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dc.contributor.authorQuak, Evert-jan
dc.identifier.citationQuak, E. (2020). Lessons from resource-rich developing countries about using their resource revenues for improved public service delivery. K4D Helpdesk Report No. 746. Brighton, UK: Institute of Development Studies.en
dc.description.abstractThis rapid review synthesises the literature from academic, policy, and knowledge institution sources on how resource-rich developing countries use their resource revenues for improved public service delivery. Such lessons are particularly important for low-income countries that are in a transition phase of increased resource revenues in total revenues. The question is how they can build their institutions to ensure that resource revenues are used in an effective way to improve public service delivery and public investments. The literature is clear that governments in resource-rich developing countries, particularly with capital constraints, need to be careful not to fall into the trap to over-consume and over-invest during boom periods as this inevitably results in a collapse in public spending when resource prices are low. To assure stable budgets over a longer period, which is important for investor confidence in the country and to stabilise social spending, fiscal policies must challenge shortterm and middle-term pro-cyclical fiscal policies, boom-bust macroeconomic growth cycles, and sharp exchange rate appreciation that make non-resource exports vulnerable.en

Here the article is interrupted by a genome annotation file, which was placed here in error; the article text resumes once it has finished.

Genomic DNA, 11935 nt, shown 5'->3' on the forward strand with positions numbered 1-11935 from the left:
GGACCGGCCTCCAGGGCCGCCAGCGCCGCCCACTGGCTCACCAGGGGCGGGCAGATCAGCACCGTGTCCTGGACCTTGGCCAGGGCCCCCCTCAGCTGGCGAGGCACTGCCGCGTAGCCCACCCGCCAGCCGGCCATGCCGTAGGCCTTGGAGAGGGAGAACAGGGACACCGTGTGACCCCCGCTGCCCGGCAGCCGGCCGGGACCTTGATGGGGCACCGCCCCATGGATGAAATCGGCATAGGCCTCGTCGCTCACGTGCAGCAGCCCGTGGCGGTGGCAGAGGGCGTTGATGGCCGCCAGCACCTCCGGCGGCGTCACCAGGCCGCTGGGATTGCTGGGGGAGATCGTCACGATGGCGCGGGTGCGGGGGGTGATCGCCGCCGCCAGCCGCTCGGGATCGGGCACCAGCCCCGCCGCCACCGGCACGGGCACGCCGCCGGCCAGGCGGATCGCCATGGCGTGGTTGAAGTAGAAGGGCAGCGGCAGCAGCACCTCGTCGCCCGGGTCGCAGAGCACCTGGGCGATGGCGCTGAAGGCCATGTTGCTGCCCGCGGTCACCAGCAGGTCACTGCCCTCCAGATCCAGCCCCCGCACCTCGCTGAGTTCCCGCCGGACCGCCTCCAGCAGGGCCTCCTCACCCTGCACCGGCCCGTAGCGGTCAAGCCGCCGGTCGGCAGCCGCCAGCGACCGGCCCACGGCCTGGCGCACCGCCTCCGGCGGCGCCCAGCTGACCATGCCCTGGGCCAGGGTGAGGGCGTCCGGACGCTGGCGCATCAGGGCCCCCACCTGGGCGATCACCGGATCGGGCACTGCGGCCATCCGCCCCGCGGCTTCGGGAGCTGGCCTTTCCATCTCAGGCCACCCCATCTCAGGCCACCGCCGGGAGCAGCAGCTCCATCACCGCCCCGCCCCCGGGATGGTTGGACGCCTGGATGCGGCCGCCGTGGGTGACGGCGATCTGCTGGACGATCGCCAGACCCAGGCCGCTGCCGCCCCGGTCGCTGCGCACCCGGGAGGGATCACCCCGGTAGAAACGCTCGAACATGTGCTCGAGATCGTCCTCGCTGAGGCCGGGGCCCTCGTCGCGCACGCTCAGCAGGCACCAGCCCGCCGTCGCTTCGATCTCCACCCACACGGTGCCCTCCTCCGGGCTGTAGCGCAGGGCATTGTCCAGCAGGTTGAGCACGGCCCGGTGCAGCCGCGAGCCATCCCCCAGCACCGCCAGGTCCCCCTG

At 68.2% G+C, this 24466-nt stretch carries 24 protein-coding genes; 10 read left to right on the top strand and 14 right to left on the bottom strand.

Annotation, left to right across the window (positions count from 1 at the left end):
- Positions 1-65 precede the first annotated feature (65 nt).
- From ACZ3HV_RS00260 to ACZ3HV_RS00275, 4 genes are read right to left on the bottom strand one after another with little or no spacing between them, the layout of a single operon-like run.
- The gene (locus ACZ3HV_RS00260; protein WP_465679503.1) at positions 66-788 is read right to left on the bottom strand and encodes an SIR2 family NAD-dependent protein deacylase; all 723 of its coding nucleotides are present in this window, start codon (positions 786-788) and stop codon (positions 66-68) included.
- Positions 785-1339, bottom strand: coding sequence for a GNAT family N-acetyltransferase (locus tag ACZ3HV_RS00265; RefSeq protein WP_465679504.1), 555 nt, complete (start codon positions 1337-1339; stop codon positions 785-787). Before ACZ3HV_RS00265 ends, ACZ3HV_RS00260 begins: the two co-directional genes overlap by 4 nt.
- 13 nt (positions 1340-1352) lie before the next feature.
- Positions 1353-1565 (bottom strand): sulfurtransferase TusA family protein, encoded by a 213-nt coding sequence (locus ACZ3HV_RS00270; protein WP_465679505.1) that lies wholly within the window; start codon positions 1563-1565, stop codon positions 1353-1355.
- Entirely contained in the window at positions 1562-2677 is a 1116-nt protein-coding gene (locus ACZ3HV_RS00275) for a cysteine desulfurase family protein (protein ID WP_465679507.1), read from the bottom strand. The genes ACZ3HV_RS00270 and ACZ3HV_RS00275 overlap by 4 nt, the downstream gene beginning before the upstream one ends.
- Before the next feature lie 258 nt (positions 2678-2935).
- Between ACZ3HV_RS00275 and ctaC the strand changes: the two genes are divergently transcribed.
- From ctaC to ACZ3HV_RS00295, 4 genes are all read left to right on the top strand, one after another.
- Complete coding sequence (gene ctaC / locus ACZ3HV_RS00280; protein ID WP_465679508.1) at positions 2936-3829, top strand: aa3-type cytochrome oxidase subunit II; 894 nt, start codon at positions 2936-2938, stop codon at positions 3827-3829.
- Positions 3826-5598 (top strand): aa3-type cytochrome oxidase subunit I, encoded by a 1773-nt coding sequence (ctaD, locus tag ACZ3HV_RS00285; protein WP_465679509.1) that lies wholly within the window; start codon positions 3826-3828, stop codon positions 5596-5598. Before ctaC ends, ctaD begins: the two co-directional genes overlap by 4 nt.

dc.relation.ispartofseriesK4D Helpdesk Report;746
dc.subjectDevelopment Policyen
dc.subjectEconomic Developmenten
dc.titleLessons from Resource-Rich Developing Countries About Using Their Resource Revenues for Improved Public Service Deliveryen
dc.rights.holder© DFID - Crown copyright 2020en
rioxxterms.funderDepartment for International Development, UK Governmenten

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  • K4D [937]
    K4D supports learning and the use of evidence to improve the impact of development policy and programmes. The programme is designed to assist the Foreign, Commonwealth and Development Office (FCDO) and other partners to be innovative and responsive to rapidly changing and complex development challenges.

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